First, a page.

When Pico Iyer decided to go to Kyoto and live in a monastery, he did so to learn about Zen Buddhism from the inside, to get to know Kyoto, one of the loveliest old cities in the world, and to find out something about Japanese culture today–not the world of businessmen and production lines, but the traditional world of changing seasons and the silence of temples, of the images woven through literature, of the lunar Japan that still lives on behind the rising sun of geopolitical power.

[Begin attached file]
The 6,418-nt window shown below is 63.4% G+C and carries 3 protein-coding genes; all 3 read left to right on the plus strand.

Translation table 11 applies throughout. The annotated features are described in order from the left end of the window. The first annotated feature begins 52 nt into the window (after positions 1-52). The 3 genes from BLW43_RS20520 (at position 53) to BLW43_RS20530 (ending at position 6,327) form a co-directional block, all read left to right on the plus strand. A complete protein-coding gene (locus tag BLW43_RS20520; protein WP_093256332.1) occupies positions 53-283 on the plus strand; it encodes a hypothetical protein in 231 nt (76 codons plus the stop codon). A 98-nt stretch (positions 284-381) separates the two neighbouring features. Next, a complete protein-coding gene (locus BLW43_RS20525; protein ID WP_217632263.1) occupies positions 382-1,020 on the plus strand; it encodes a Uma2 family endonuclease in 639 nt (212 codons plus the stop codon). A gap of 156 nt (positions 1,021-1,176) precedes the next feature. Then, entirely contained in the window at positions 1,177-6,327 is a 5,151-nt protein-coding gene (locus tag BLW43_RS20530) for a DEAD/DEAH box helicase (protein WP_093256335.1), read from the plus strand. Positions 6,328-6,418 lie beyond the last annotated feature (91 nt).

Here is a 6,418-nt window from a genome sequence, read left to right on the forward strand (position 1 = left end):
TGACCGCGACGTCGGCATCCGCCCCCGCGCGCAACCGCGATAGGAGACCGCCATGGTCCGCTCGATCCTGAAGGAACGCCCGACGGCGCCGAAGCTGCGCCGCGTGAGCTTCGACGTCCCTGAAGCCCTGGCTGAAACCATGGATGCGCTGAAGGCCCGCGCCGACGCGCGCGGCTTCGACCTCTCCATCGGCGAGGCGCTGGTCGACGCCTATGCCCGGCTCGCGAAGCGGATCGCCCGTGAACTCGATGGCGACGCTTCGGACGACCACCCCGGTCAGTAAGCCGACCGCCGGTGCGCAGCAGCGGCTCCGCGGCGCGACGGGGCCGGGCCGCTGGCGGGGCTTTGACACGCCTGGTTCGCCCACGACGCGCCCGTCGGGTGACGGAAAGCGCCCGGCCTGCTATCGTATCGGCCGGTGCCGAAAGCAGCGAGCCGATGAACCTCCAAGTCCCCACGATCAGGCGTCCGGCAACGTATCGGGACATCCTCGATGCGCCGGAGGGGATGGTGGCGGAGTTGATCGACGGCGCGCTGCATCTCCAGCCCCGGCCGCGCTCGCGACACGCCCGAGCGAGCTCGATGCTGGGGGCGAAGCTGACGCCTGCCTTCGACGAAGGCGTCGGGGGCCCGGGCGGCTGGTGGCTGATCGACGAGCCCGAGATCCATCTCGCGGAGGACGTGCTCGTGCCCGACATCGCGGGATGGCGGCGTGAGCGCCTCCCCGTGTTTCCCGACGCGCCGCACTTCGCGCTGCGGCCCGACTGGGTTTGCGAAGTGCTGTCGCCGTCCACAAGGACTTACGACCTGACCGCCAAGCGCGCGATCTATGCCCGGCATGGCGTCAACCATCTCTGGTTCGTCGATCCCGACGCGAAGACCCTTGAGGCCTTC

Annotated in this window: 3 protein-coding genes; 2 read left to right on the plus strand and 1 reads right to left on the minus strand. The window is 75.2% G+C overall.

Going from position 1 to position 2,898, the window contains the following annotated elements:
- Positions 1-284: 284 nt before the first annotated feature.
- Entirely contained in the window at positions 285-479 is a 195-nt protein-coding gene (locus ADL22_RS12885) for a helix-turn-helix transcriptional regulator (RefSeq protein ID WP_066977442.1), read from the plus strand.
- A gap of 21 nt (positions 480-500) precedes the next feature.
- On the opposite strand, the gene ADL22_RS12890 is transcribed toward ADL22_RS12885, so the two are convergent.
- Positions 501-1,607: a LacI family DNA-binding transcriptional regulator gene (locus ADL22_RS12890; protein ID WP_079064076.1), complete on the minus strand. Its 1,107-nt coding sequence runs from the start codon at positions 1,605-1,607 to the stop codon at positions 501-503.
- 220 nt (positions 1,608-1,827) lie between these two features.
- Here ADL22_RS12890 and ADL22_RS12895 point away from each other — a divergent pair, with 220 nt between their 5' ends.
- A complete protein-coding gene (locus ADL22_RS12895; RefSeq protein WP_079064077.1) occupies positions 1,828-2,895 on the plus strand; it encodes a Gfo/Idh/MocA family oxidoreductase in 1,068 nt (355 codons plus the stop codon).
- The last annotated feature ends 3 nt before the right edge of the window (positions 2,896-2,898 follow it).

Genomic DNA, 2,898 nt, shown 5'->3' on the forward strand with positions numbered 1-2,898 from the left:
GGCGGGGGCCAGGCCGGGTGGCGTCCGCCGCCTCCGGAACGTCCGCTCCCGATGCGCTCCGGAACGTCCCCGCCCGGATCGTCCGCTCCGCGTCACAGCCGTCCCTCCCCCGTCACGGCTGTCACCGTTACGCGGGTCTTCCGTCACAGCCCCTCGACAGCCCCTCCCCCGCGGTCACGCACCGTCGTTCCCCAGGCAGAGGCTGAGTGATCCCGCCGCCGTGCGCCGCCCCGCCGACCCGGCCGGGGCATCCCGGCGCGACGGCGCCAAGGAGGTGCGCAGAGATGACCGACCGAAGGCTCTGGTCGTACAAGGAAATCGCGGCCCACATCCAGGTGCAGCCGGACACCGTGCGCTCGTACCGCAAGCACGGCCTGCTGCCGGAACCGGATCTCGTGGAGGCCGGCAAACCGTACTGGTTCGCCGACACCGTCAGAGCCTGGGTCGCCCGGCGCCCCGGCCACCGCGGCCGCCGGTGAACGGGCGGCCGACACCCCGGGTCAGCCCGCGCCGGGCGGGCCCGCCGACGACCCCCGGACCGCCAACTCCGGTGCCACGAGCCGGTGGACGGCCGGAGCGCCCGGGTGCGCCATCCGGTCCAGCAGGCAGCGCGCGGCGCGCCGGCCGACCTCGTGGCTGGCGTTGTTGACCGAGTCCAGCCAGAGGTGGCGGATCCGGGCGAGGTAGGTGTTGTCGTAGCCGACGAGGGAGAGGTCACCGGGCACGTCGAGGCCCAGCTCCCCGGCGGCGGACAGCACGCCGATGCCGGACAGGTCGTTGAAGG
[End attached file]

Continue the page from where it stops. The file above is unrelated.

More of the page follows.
Makoto, an assassin who once was contracted by the government, has since become obsessed with tearing it down.
We take a winter journey through Lake Biwa, the biggest lake in Japan, to Kyoto. In the ancient capital, we will celebrate "Setsubun", one of the spring festivals. Lake Biwa serves as a reservoir for the cities such as Kyoto and Osaka. It provides drinking water for about 15 million people in the Kansai region. On the lakeside people have been enjoying unique lifestyle with abundant body of water. Setsubun is the day before the beginning of spring in Japan. We will visit an old temple in Kyoto, and join a special ritual to cleanse away all the evil of the former year and drive away disease-bringing evil spirits for the year to come.